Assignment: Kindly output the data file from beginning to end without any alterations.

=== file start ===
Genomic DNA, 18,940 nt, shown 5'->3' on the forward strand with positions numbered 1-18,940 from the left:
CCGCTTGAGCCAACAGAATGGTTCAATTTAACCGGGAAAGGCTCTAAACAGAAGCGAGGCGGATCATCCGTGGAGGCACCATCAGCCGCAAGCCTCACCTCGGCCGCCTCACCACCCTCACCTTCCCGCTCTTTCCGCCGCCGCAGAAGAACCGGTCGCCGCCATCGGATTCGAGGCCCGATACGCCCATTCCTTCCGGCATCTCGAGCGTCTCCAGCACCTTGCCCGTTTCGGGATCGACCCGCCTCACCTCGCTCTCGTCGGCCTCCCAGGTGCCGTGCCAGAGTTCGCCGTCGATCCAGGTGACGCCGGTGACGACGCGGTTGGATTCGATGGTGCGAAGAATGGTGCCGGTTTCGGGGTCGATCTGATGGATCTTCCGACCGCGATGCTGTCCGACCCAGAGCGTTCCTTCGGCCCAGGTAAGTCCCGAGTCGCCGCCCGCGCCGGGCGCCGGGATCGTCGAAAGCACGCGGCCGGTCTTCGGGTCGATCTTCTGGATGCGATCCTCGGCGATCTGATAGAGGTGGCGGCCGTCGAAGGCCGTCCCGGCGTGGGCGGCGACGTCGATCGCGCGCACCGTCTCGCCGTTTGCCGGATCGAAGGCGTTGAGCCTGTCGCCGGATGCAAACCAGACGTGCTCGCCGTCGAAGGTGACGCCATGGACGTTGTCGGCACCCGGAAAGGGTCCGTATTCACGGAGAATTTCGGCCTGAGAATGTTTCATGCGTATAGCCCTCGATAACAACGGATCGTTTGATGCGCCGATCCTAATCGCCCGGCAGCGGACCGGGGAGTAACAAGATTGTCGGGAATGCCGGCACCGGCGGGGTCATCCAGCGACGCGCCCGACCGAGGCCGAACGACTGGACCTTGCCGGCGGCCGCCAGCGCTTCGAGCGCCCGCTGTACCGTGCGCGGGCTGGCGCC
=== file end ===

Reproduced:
Genomic DNA, 18,940 nt, shown 5'->3' on the forward strand with positions numbered 1-18,940 from the left:
CCGCTTGAGCCAACAGAATGGTTCAATTTAACCGGGAAAGGCTCTAAACAGAAGCGAGGCGGATCATCCGTGGAGGCACCATCAGCCGCAAGCCTCACCTCGGCCGCCTCACCACCCTCACCTTCCCGCTCTTTCCGCCGCCGCAGAAGAACCGGTCGCCGCCATCGGATTCGAGGCCCGATACGCCCATTCCTTCCGGCATCTCGAGCGTCTCCAGCACCTTGCCCGTTTCGGGATCGACCCGCCTCACCTCGCTCTCGTCGGCCTCCCAGGTGCCGTGCCAGAGTTCGCCGTCGATCCAGGTGACGCCGGTGACGACGCGGTTGGATTCGATGGTGCGAAGAATGGTGCCGGTTTCGGGGTCGATCTGATGGATCTTCCGACCGCGATGCTGTCCGACCCAGAGCGTTCCTTCGGCCCAGGTAAGTCCCGAGTCGCCGCCCGCGCCGGGCGCCGGGATCGTCGAAAGCACGCGGCCGGTCTTCGGGTCGATCTTCTGGATGCGATCCTCGGCGATCTGATAGAGGTGGCGGCCGTCGAAGGCCGTCCCGGCGTGGGCGGCGACGTCGATCGCGCGCACCGTCTCGCCGTTTGCCGGATCGAAGGCGTTGAGCCTGTCGCCGGATGCAAACCAGACGTGCTCGCCGTCGAAGGTGACGCCATGGACGTTGTCGGCACCCGGAAAGGGTCCGTATTCACGGAGAATTTCGGCCTGAGAATGTTTCATGCGTATAGCCCTCGATAACAACGGATCGTTTGATGCGCCGATCCTAATCGCCCGGCAGCGGACCGGGGAGTAACAAGATTGTCGGGAATGCCGGCACCGGCGGGGTCATCCAGCGACGCGCCCGACCGAGGCCGAACGACTGGACCTTGCCGGCGGCCGCCAGCGCTTCGAGCGCCCGCTGTACCGTGCGCGGGCTGGCGCC